South Sulawesi not only represents the provincial heart of infrastructure development beyond the most populated islands of Java and Sumatra, but is also the symbolic centre of Indonesia’s often-neglected eastern regions.
Fourteen percent of the country lives in the east of the country – scattered among islands from Bali to the border of Papua New Guinea. But more than half its villages are without electricity or telephone lines, according to government data.
“This is Jokowi’s political investment in eastern Indonesia,” said Emilianus Yakob Sese Tolo, who researches development in the east at the Politeknik St Wilhelmus Bowwae in Flores, East Nusa Tenggara. “Forty-four percent of voters in eastern Indonesia came from Sulawesi. South Sulawesi itself contributed 20 percent of the voters [in the last election].”
Researchers agree Widodo’s plans have been largely successful: 19 ports, 10 airports, 17 dams, 40km in bridges, almost 3,500km in new roads, and more than three million repaired or new hectares of irrigated land among the projects completed across the archipelago.
But construction, almost always awarded to state-owned companies, has been fraught. While Widodo told the presidential debate in February there had been no land conflicts related to infrastructure during his first term, data from the Agrarian Reform Consortium, a farmer advocate NGO, showed at least 210 land conflicts connected to infrastructure between 2016 and 2018.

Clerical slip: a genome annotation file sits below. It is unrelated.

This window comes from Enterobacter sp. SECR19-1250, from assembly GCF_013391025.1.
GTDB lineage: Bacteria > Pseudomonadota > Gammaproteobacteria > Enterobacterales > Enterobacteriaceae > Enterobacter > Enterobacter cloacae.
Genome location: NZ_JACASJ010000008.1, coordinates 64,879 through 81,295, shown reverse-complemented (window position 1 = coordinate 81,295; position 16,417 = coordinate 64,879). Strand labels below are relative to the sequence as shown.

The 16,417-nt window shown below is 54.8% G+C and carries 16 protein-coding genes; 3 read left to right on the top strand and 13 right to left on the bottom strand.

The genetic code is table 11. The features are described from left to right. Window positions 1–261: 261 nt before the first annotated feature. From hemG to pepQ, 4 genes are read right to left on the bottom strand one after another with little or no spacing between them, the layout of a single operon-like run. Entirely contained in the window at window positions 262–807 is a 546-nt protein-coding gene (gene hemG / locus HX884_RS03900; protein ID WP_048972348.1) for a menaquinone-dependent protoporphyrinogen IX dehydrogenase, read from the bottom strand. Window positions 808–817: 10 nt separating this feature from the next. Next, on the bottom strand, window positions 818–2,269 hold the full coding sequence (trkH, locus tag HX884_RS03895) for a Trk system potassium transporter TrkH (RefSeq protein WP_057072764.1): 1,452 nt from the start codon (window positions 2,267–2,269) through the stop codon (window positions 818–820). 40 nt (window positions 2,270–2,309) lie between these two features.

‘Can do better’
Even without conflict in some cases, development has simply failed to live up to voters’ expectations.
In Tolo’s home province of East Nusa Tenggara, he says projects remain unfinished and rice field expansion is lackadaisical. In Maluku, road growth has been strong, but considering it is a province of thousands of islands and people make a living in fishing, they really want ports, Ramli said.
Disappointed that five years of promises have not delivered, voters are looking at alternatives.
Some have said they will abstain, others are drawn to Prabowo who has cultivated an image of an iron-fisted, nationalistic, business leader.
Additionally, Prabowo has courted the religious vote.
As the origin of several post-independent Islamist movements, South Sulawesi has historically leaned towards religiously grounded politics, said Dedi Dinarto, a research associate at Singapore’s Rajaratnam School of International Studies.
“Very strong Islamic organisations that are very militant in the public, they try to convince the public that Prabowo is our next, very promising, president,” said Dinarto. “When you look at how the Islamic organisations try to convince the public about who an ideal leader is, they are inserting these conservative values.”
Tolo said respondents to his surveys in East Nusa Tenggara did not feel any difference between Widodo’s predecessors and Widodo himself, and many voters just want a change, even if they are unsure about what that might be.
They may also want to use the election as an opportunity to pressure Widodo into doing more.
“I think Jokowi has done his best, but of course he cannot succeed in all his infrastructure projects,” Tolo said. “That’s why we need to criticise Jokowi, so he can do much better.”